2023 Best & Brightest MBA: Veronique Falkovich, Cornell University (Johnson)

Veronique Falkovich

Samuel Curtis Johnson Graduate School of Management, Cornell SC Johnson College of Business, Cornell University

“Extroverted, optimistic realist who likes to solve problems and enjoy life with those she loves.”

Hometown: Paramus, New Jersey

Fun fact about yourself: I have a black belt in Shido-Kan karate and was training for a UFC amateur fight before the pandemic.

Undergraduate School and Degree: Northeastern University, Business Administration

Where was the last place you worked before enrolling in business school? Wellington Management Co., competitive intelligence associate

Where did you intern during the summer of 2022? Boston Consulting Group, Pittsburgh

Where will you be working after graduation? Boston Consulting Group, Pittsburgh

Community Work and Leadership Roles in Business School:

  • Co-president, Old Ezra Finance Club
  • Treasurer, Johnson Wine Club
  • Vice president of events, Jewish Business Association
  • Student representative on dean search committee
  • Johnson Leadership Fellow
  • Admissions ambassador
  • Albert Fried, Jr. Fellow
  • Forté Fellow
  • Course assistant for five courses

Which academic or extracurricular achievement are you most proud of during business school? I am most proud of my time serving as co-president of the Old Ezra Finance Club. It was the position that pushed me the most, specifically because it let me help a wider variety of first-years in my school. As someone who interned at Boston Consulting Group and will be returning there after school, my participation on the board of Old Ezra gave me the ability to work with and support all of the investment banking, corporate finance, and investment research and asset management students.

Having both the Consulting Club community and Old Ezra Finance Club community at my back – and being able to make an impact within both – was by far the highlight of my business school career. Working with first-year students, company professionals, and my second-year peers was uplifting, and I felt proud of every single time a student I spoke with or helped got an offer.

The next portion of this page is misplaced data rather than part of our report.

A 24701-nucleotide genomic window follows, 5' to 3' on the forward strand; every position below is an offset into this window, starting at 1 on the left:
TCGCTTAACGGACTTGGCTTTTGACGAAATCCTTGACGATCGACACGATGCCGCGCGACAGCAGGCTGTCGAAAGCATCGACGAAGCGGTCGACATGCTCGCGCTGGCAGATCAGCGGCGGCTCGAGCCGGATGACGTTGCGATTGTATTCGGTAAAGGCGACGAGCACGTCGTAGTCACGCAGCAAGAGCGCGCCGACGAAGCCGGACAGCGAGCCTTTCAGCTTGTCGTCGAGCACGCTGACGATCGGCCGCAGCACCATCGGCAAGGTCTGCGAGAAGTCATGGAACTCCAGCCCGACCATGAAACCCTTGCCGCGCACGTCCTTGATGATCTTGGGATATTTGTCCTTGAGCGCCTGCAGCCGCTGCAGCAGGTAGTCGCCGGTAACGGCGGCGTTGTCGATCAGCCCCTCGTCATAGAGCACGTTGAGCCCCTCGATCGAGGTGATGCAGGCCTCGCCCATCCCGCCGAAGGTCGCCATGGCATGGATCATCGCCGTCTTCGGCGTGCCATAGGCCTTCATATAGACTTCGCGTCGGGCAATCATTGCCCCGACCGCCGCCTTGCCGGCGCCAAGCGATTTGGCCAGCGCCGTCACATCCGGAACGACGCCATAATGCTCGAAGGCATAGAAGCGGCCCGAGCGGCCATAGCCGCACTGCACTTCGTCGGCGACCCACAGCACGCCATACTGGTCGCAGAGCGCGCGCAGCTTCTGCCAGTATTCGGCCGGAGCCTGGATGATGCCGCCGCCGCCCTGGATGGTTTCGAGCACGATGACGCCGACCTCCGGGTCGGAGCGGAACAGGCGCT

What achievement are you most proud of in your professional career? In my professional career, I am most proud of working to create and implement a multi-asset retirement-focused mutual fund for Wellington Management. As someone who was early in her career, taking the fund from initial thought and business idea all the way through launch and creation on the product management side was incredibly rewarding — and seeing the fund stay active and have high returns today always brings me joy. Being the product management lead and coordinating across multiple teams to get the fund started was one of the highest-impact moments at my job, and seeing the fund continue to succeed is a gift.

Why did you choose this business school? It’s a little cheesy, but the culture and the people are, by far, why I chose Cornell Johnson. Everyone I spoke to was an immediate “click,” and I saw myself easily being friends with and connecting with those around me, whether they were prospective students, current students, faculty, or staff. That sentiment has continued throughout the program itself, and I’ve been able to find easy connection with my peers and the faculty around me. The people around me are the ones who have pushed me to take on leadership positions at the school, work to further my professional and academic outcomes and attain my goals.